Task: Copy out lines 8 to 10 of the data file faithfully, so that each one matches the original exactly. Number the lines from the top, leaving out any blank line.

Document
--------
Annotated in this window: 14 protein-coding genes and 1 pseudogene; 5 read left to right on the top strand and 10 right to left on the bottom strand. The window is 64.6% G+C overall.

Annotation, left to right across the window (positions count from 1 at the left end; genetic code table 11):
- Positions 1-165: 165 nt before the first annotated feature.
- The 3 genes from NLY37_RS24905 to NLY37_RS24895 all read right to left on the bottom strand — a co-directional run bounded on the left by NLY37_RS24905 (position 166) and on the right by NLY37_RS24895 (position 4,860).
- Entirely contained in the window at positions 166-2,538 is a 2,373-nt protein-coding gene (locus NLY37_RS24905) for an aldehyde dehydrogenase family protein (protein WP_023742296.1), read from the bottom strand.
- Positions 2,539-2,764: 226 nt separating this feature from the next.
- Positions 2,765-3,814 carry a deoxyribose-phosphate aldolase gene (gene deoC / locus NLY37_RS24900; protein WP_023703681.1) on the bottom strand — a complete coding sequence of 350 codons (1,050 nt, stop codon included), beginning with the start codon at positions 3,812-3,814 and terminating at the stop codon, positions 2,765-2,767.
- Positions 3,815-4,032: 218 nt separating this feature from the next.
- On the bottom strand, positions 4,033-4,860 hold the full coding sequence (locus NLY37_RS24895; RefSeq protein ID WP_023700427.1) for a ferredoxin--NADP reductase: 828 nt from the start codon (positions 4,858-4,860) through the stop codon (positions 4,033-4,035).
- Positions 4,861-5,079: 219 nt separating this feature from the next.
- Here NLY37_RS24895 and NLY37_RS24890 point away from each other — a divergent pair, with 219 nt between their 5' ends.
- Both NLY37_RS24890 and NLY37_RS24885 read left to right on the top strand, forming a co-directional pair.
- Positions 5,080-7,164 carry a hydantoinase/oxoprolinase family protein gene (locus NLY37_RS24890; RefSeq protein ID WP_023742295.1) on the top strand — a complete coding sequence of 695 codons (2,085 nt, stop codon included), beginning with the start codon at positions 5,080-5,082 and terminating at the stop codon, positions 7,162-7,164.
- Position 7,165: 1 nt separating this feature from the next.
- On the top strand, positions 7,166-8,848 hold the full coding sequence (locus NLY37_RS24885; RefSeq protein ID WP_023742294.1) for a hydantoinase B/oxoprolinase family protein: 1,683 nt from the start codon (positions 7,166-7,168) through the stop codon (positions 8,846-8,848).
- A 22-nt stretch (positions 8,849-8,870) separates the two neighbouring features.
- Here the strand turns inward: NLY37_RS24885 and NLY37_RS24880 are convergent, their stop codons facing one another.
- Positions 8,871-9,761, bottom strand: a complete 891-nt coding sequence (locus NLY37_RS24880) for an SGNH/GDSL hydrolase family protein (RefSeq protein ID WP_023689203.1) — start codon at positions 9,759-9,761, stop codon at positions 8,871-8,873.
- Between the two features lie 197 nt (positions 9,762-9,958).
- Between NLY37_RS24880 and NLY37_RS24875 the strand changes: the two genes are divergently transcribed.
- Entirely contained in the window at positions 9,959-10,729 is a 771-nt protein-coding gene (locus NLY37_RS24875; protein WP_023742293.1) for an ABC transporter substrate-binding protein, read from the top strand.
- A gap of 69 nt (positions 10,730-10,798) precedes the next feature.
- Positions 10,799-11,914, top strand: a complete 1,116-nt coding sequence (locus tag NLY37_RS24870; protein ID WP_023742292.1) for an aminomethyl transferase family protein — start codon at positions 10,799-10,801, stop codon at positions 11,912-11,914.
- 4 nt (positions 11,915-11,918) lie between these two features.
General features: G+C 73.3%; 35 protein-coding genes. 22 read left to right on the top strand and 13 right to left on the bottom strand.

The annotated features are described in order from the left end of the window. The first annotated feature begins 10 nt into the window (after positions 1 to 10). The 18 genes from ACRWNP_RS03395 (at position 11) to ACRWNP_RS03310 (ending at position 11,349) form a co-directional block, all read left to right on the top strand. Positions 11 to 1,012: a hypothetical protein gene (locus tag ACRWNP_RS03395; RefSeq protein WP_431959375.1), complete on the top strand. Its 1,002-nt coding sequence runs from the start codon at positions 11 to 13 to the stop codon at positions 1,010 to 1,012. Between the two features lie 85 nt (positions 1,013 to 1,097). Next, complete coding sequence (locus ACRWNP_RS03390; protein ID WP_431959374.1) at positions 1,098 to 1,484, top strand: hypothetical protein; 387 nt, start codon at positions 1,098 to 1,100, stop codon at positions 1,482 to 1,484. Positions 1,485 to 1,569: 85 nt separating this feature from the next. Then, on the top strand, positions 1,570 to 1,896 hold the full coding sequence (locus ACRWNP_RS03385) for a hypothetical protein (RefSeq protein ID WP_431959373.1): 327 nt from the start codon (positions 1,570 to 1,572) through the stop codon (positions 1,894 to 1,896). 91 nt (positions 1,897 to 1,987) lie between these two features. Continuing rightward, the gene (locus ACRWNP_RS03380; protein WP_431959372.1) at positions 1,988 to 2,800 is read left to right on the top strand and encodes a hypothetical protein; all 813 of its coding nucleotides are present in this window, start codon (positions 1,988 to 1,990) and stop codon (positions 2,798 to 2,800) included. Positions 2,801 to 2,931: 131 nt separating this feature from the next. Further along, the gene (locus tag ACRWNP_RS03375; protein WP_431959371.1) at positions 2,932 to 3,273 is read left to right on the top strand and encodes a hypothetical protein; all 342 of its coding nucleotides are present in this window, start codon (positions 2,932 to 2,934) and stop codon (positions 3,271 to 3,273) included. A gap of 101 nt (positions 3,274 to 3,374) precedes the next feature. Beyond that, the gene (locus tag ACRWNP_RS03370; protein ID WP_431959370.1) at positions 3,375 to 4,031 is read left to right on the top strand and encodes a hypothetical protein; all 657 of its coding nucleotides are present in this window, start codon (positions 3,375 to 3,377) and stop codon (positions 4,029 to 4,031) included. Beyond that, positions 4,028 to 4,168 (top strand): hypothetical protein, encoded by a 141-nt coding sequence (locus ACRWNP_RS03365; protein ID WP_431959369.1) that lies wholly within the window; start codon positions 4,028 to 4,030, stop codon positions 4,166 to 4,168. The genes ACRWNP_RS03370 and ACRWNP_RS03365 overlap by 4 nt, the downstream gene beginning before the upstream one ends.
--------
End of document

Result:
- Positions 3,815-4,032: 218 nt separating this feature from the next.
- On the bottom strand, positions 4,033-4,860 hold the full coding sequence (locus NLY37_RS24895; RefSeq protein ID WP_023700427.1) for a ferredoxin--NADP reductase: 828 nt from the start codon (positions 4,858-4,860) through the stop codon (positions 4,033-4,035).
- Positions 4,861-5,079: 219 nt separating this feature from the next.